Scotland confirmed its first case of monkeypox on Monday, Public Health Scotland said in a statement, adding that the person was receiving treatment while their contacts were being traced.
“We are working with NHS Boards (National Health Service) and wider partners in Scotland and the UK to investigate the source of this infection. Close contacts of the case are being identified and provided with health information and advice," said Nick Phin, Public Health Scotland's Director of Public Health Science.
Denmark has registered its first incidence of infection with monkeypox in an adult male who had returned from a trip to Spain, the health ministry said in a statement on Monday.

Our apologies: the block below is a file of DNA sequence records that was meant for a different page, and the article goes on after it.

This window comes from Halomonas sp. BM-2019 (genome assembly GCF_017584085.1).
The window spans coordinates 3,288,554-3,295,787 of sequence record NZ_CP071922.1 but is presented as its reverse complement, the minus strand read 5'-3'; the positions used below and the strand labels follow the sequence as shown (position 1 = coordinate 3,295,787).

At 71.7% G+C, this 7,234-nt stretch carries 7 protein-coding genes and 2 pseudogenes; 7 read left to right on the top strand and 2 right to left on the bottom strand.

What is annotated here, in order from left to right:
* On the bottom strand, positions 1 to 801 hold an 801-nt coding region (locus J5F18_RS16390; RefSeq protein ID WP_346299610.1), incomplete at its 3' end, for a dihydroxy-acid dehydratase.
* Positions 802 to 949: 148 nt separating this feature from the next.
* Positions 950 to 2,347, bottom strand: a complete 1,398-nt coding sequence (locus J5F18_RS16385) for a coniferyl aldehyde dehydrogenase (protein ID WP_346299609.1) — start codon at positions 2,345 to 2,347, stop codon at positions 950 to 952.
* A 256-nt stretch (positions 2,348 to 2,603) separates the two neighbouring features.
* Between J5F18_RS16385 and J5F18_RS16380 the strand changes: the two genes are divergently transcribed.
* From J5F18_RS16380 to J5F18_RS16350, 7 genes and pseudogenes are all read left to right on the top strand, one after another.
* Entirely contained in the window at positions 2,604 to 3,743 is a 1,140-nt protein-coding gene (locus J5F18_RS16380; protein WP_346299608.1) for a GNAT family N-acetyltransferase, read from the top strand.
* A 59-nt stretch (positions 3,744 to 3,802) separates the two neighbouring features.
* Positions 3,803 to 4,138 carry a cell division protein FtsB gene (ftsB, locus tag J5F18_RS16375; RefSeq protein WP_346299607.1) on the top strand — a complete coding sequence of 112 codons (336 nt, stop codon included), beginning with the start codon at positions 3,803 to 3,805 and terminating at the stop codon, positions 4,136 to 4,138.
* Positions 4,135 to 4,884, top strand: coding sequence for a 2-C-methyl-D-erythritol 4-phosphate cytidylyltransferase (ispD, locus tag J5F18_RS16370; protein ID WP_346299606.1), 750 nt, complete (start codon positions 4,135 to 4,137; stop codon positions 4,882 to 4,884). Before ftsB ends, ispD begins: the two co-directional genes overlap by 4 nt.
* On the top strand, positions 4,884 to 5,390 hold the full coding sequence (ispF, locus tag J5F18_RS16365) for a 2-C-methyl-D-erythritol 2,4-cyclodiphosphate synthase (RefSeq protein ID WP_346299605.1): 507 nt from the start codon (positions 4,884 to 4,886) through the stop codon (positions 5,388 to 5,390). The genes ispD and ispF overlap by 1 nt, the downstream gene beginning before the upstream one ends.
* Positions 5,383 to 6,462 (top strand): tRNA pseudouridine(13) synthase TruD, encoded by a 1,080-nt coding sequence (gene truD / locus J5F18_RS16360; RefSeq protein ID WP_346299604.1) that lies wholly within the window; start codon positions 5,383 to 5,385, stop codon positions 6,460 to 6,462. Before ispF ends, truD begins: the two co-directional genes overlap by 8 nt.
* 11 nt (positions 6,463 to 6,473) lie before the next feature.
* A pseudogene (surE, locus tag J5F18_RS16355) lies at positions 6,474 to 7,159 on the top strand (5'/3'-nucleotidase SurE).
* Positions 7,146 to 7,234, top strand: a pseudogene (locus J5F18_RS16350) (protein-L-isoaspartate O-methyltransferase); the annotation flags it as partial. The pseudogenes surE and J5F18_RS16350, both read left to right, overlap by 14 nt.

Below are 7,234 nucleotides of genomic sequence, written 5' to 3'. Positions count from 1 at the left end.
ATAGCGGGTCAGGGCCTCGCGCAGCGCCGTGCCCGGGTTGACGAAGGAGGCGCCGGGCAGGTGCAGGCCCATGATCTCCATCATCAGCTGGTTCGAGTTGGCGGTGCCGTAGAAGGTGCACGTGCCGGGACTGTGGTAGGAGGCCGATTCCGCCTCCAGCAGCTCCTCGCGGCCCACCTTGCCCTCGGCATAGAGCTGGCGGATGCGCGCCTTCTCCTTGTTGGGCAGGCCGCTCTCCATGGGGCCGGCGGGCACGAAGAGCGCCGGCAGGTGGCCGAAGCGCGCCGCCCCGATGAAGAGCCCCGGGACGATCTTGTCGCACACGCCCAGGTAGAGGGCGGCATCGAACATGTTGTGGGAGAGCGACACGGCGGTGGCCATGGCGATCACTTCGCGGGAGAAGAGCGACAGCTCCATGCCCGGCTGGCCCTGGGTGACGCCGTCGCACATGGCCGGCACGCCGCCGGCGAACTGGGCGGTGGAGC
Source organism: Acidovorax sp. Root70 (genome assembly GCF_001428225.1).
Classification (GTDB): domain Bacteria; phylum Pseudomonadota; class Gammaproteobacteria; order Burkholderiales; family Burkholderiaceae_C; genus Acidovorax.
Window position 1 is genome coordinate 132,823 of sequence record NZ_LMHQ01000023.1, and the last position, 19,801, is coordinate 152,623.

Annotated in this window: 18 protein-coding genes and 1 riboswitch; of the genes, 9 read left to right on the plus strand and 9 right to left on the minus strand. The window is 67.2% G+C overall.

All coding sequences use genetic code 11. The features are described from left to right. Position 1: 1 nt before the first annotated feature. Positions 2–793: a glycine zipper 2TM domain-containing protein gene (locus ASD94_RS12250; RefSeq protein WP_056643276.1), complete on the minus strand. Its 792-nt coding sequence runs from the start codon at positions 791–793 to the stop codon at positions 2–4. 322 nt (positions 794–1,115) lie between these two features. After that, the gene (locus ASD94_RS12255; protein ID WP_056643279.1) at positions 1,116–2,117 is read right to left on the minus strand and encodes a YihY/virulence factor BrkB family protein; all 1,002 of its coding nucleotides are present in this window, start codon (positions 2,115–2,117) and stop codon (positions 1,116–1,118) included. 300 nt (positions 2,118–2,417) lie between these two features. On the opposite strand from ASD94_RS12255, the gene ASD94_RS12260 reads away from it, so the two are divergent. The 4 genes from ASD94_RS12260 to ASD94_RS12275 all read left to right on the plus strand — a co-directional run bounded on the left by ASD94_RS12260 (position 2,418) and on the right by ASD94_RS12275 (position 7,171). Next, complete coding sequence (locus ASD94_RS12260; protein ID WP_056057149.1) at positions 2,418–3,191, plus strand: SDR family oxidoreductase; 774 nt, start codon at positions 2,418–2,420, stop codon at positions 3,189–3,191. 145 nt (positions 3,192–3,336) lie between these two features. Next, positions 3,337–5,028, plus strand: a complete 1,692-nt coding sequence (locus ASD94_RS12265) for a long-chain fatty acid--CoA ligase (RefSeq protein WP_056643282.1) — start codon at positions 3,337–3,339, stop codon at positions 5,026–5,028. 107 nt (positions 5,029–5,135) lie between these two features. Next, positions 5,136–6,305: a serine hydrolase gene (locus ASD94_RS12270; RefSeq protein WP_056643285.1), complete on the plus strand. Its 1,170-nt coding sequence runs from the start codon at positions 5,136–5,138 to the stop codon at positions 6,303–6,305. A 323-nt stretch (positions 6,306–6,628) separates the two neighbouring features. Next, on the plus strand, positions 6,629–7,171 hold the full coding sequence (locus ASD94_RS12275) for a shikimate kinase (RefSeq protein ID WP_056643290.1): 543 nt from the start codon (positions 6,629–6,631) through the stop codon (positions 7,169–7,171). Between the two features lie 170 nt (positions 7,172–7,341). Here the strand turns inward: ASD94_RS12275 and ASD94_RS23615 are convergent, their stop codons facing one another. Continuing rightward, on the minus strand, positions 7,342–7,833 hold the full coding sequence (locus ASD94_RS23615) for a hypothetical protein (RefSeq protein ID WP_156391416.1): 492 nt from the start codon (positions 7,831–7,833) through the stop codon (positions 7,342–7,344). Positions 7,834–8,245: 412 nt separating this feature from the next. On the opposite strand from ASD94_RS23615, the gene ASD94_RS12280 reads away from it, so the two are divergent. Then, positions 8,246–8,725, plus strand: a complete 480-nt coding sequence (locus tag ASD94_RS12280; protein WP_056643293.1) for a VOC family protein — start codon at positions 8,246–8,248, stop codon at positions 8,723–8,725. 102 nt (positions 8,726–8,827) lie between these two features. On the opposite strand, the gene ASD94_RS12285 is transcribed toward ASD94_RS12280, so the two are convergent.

Portugal's health authorities reported on Monday 14 new confirmed cases of monkeypox on Monday, bringing the total tally of confirmed cases to 37.
In neighbouring Spain, health authorities in the region of Madrid confirmed four more cases on Monday, raising the total to 34. There are another 38 suspected cases of monkeypox in Madrid.
Monkeypox, which mostly occurs in west and central Africa, is a viral infection that was first recorded in the Democratic Republic of Congo in the 1970s. Symptoms include fever, headaches and skin rashes starting on the face and spreading to the rest of the body.
The recent outbreak in more than 10 countries where it is not endemic is highly unusual, according to scientists. More than 100 confirmed or suspected cases have been reported, most of them in Europe.